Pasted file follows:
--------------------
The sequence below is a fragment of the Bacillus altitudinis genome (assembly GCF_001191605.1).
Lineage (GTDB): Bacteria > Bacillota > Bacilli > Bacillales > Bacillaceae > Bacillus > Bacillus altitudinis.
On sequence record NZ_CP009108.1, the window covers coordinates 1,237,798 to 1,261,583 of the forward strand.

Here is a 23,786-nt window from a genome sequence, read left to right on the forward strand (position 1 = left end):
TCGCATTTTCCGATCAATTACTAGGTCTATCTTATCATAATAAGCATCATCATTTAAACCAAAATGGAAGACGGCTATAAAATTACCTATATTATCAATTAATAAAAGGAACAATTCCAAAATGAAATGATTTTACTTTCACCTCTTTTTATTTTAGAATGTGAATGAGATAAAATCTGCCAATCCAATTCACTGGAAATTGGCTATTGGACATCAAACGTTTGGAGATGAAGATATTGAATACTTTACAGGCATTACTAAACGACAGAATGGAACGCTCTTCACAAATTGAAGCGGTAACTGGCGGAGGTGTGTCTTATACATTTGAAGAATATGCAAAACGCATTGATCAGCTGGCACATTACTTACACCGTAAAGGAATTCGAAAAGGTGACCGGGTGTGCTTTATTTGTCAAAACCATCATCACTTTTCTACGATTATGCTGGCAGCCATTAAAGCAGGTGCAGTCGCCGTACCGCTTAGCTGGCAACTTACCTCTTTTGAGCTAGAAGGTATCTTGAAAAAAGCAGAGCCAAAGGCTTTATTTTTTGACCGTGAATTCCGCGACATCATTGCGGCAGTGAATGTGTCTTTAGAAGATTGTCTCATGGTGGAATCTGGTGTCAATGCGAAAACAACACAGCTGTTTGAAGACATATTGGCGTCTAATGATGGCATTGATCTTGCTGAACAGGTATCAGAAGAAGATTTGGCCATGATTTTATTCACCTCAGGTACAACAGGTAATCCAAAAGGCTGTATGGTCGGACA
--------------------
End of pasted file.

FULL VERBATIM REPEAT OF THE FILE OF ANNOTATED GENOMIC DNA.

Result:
The sequence below is a fragment of the Bacillus altitudinis genome (assembly GCF_001191605.1).
Lineage (GTDB): Bacteria > Bacillota > Bacilli > Bacillales > Bacillaceae > Bacillus > Bacillus altitudinis.
On sequence record NZ_CP009108.1, the window covers coordinates 1,237,798 to 1,261,583 of the forward strand.

Here is a 23,786-nt window from a genome sequence, read left to right on the forward strand (position 1 = left end):
TCGCATTTTCCGATCAATTACTAGGTCTATCTTATCATAATAAGCATCATCATTTAAACCAAAATGGAAGACGGCTATAAAATTACCTATATTATCAATTAATAAAAGGAACAATTCCAAAATGAAATGATTTTACTTTCACCTCTTTTTATTTTAGAATGTGAATGAGATAAAATCTGCCAATCCAATTCACTGGAAATTGGCTATTGGACATCAAACGTTTGGAGATGAAGATATTGAATACTTTACAGGCATTACTAAACGACAGAATGGAACGCTCTTCACAAATTGAAGCGGTAACTGGCGGAGGTGTGTCTTATACATTTGAAGAATATGCAAAACGCATTGATCAGCTGGCACATTACTTACACCGTAAAGGAATTCGAAAAGGTGACCGGGTGTGCTTTATTTGTCAAAACCATCATCACTTTTCTACGATTATGCTGGCAGCCATTAAAGCAGGTGCAGTCGCCGTACCGCTTAGCTGGCAACTTACCTCTTTTGAGCTAGAAGGTATCTTGAAAAAAGCAGAGCCAAAGGCTTTATTTTTTGACCGTGAATTCCGCGACATCATTGCGGCAGTGAATGTGTCTTTAGAAGATTGTCTCATGGTGGAATCTGGTGTCAATGCGAAAACAACACAGCTGTTTGAAGACATATTGGCGTCTAATGATGGCATTGATCTTGCTGAACAGGTATCAGAAGAAGATTTGGCCATGATTTTATTCACCTCAGGTACAACAGGTAATCCAAAAGGCTGTATGGTCGGACA